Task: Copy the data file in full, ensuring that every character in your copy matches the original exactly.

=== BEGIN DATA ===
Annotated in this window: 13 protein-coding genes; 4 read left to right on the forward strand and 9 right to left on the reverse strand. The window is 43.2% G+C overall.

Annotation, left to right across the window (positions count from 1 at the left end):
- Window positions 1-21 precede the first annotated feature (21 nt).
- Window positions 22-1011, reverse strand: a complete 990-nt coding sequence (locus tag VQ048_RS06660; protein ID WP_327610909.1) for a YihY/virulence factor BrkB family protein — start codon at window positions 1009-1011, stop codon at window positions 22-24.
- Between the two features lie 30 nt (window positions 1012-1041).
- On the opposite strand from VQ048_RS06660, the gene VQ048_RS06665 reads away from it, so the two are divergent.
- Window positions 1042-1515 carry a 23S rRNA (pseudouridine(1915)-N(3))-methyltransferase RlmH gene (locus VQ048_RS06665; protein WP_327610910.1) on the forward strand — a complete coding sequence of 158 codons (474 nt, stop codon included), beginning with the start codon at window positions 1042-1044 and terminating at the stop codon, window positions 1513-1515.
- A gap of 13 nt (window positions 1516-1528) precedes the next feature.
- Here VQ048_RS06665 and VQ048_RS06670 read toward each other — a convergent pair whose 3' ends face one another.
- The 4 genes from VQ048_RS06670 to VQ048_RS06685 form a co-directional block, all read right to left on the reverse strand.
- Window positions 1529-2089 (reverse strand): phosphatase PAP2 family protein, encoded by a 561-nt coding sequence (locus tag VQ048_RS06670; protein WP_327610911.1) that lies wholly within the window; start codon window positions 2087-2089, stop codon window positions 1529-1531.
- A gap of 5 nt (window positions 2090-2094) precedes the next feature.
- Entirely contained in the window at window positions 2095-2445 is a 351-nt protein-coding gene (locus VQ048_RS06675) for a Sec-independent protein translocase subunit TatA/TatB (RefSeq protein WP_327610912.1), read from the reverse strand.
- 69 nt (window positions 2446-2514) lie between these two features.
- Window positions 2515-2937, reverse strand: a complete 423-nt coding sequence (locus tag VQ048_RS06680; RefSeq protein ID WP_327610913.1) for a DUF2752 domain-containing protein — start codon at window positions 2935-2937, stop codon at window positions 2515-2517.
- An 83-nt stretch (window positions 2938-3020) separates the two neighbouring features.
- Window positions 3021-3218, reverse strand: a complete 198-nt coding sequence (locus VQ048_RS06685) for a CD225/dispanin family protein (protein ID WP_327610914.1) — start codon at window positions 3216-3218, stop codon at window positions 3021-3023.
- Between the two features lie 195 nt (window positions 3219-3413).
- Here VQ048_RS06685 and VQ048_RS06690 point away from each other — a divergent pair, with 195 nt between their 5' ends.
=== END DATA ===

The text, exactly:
Annotated in this window: 13 protein-coding genes; 4 read left to right on the forward strand and 9 right to left on the reverse strand. The window is 43.2% G+C overall.

Annotation, left to right across the window (positions count from 1 at the left end):
- Window positions 1-21 precede the first annotated feature (21 nt).
- Window positions 22-1011, reverse strand: a complete 990-nt coding sequence (locus tag VQ048_RS06660; protein ID WP_327610909.1) for a YihY/virulence factor BrkB family protein — start codon at window positions 1009-1011, stop codon at window positions 22-24.
- Between the two features lie 30 nt (window positions 1012-1041).
- On the opposite strand from VQ048_RS06660, the gene VQ048_RS06665 reads away from it, so the two are divergent.
- Window positions 1042-1515 carry a 23S rRNA (pseudouridine(1915)-N(3))-methyltransferase RlmH gene (locus VQ048_RS06665; protein WP_327610910.1) on the forward strand — a complete coding sequence of 158 codons (474 nt, stop codon included), beginning with the start codon at window positions 1042-1044 and terminating at the stop codon, window positions 1513-1515.
- A gap of 13 nt (window positions 1516-1528) precedes the next feature.
- Here VQ048_RS06665 and VQ048_RS06670 read toward each other — a convergent pair whose 3' ends face one another.
- The 4 genes from VQ048_RS06670 to VQ048_RS06685 form a co-directional block, all read right to left on the reverse strand.
- Window positions 1529-2089 (reverse strand): phosphatase PAP2 family protein, encoded by a 561-nt coding sequence (locus tag VQ048_RS06670; protein WP_327610911.1) that lies wholly within the window; start codon window positions 2087-2089, stop codon window positions 1529-1531.
- A gap of 5 nt (window positions 2090-2094) precedes the next feature.
- Entirely contained in the window at window positions 2095-2445 is a 351-nt protein-coding gene (locus VQ048_RS06675) for a Sec-independent protein translocase subunit TatA/TatB (RefSeq protein WP_327610912.1), read from the reverse strand.
- 69 nt (window positions 2446-2514) lie between these two features.
- Window positions 2515-2937, reverse strand: a complete 423-nt coding sequence (locus tag VQ048_RS06680; RefSeq protein ID WP_327610913.1) for a DUF2752 domain-containing protein — start codon at window positions 2935-2937, stop codon at window positions 2515-2517.
- An 83-nt stretch (window positions 2938-3020) separates the two neighbouring features.
- Window positions 3021-3218, reverse strand: a complete 198-nt coding sequence (locus VQ048_RS06685) for a CD225/dispanin family protein (protein ID WP_327610914.1) — start codon at window positions 3216-3218, stop codon at window positions 3021-3023.
- Between the two features lie 195 nt (window positions 3219-3413).
- Here VQ048_RS06685 and VQ048_RS06690 point away from each other — a divergent pair, with 195 nt between their 5' ends.